LEVIN: Yes, that’s true, he did. “[Coleman] must be screwed up inside to play like that,” he said. But I’ve just now reminded myself of another of Cecil’s disappointments. This one involved a nasty reaction to his music at a black bebop club on a summer night back in the early ‘60s. Don’t ask me to remember the name of the club—it was somewhere deep in the bowels of Brooklyn—or how Cecil got booked there. Cecil, [alto saxophonist] Jimmy Lyons and [drummer] Sunny Murray, none of whom had played this place before, were scheduled to do a weekend and Jeanne Phillips, a long-time friend of Cecil’s, and I went with them on opening night. Cecil was excited about working at this club. The people there were precisely the people he wanted to reach. He wanted to demonstrate to them what was possible in the music now. Well, it was a Friday night and the place was jammed—every table was occupied and people were standing three-deep at the bar. It was also very hot; what passed for air-conditioning was thoroughly neutralized by the quantity of bodies in the room. The band was assigned to a small pit behind a railing opposite the bar and things started to get seriously tense just a couple of minutes into the opening number.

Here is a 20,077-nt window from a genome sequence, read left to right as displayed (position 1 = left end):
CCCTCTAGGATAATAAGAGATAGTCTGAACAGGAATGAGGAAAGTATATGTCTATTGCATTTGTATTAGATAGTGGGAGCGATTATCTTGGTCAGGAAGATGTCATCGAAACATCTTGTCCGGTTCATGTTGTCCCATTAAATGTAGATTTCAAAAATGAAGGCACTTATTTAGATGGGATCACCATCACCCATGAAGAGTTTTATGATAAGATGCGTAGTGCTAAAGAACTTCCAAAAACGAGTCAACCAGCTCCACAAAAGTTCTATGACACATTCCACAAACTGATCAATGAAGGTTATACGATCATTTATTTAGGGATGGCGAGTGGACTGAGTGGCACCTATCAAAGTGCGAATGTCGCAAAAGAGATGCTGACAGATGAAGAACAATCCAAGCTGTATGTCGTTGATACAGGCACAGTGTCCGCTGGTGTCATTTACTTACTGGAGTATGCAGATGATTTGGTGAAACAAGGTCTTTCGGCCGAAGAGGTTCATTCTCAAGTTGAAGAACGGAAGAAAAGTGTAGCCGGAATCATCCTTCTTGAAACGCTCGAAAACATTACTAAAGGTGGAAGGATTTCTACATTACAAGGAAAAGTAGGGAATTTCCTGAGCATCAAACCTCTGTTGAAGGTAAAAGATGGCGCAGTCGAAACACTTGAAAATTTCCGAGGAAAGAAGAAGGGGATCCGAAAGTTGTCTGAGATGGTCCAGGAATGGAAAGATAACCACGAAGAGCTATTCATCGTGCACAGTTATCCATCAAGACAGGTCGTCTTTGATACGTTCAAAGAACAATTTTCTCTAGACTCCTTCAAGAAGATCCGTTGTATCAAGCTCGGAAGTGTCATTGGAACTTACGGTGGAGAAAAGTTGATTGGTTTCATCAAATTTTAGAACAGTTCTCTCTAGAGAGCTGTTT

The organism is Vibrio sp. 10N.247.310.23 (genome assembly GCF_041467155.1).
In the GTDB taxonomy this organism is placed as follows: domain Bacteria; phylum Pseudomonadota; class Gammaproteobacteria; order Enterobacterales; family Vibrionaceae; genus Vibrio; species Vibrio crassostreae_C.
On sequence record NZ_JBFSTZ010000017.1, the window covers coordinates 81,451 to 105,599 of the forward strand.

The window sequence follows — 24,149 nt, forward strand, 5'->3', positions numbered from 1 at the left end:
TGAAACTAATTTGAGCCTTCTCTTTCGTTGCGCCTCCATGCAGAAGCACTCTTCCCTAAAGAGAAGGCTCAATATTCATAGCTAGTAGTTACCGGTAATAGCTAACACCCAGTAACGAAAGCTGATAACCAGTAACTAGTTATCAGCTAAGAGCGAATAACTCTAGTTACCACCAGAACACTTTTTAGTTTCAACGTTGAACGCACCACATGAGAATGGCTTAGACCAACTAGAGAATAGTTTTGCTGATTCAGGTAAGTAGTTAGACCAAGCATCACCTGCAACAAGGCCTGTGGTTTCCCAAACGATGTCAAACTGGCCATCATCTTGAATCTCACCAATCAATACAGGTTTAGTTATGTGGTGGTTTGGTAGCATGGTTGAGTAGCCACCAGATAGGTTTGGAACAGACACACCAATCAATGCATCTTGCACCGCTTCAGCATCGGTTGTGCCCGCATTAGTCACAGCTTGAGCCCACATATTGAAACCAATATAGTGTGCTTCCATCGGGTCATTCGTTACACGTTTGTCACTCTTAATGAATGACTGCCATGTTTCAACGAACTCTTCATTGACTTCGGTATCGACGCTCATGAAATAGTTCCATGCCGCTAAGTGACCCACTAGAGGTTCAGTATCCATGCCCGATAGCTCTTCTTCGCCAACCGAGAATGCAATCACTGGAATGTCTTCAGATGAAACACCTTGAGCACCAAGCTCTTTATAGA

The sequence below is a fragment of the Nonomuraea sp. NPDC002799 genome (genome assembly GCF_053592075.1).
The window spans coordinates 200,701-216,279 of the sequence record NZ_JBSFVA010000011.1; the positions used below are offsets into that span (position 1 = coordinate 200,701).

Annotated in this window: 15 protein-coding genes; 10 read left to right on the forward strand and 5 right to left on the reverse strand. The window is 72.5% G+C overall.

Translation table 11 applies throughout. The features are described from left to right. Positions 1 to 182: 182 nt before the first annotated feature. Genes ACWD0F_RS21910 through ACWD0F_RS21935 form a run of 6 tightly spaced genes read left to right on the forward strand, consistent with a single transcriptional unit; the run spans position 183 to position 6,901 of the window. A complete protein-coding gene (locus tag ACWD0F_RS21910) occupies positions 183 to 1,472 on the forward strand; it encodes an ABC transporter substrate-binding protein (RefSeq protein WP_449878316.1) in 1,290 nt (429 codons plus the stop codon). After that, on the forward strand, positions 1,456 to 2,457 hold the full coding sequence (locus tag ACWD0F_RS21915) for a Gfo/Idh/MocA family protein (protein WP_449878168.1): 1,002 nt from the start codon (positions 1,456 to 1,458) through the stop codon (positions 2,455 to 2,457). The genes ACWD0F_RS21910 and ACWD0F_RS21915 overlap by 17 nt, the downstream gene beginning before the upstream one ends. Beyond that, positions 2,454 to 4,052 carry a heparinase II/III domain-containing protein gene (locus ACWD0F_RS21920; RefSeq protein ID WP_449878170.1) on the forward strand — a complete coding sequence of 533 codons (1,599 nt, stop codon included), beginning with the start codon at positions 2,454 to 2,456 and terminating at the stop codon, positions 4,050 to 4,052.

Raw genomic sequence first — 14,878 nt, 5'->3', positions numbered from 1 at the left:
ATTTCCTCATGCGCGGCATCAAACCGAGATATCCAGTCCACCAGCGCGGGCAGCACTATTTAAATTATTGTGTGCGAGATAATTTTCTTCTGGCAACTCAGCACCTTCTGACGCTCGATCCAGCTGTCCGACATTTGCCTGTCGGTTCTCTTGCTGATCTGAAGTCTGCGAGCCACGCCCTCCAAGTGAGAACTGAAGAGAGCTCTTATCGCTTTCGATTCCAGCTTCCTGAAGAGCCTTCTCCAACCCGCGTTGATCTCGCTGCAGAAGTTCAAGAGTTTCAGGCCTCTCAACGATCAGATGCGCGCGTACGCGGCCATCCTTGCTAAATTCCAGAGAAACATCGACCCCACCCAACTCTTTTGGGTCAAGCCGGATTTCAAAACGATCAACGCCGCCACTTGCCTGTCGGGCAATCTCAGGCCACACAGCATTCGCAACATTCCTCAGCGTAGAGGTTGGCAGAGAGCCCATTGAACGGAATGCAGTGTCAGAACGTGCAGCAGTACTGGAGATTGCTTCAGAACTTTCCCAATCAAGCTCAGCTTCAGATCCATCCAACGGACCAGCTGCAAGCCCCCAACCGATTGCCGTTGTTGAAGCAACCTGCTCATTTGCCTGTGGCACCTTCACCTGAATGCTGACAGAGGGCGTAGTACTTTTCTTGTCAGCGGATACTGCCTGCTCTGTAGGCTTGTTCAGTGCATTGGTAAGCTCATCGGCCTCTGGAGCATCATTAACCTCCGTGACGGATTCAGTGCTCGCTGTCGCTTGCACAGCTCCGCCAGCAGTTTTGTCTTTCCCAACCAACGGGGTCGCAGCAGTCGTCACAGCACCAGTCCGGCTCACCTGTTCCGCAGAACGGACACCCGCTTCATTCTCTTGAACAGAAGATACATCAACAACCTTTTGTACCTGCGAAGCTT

If Cecil still had one leg in bebop, the other was dangling well outside of it, and what the band was playing wasn’t exactly what the folks there were expecting or ready to hear. Men at the tables began standing up, shouting obscenities and making threatening gestures. Women, too. It was quite a scene. But the band, lost in the music, was oblivious to what was going on. If they heard the noise at all they probably assumed they were being cheered. A year before a drunk had waved a gun at me in a bar, but I wasn’t nearly as alarmed by that as I was when two men approached the pit and, with their arms folded, stared at the band in a very menacing way. It didn’t help that the bartender, a giant of a man—I thought of him years later when I heard the Billy Crystal joke, “The guy was so big his crucifix had a real person on it”—looked so panicked himself. I was standing near the door with Jeanne (who, every bit as fearful as I was at that point, had grabbed my arm and wouldn’t let go), when I saw him frantically motioning to us. I managed to get over to him and he said, “You need to take them out of here. And right now!” So while Jeanne was focusing on Cecil and Jimmy, I was leaning into the pit trying to get Sunny’s attention. But neither of us was having any success. Sunny, who was dripping with sweat, had his head way back and his eyes tight shut and all he was hearing was the music. Finally the bartender came out from behind the bar and yelled at the band: “That’s enough! Goddamnit, that’s enough!” That worked—or maybe it was the long and heavy shadow he’d cast over the pit that did the trick. Shortly thereafter we were on the sidewalk. Jimmy’s alto was still hanging from his neck. He’d left the case inside and no way was he going back to get it. I’d never seen Cecil quite so crestfallen.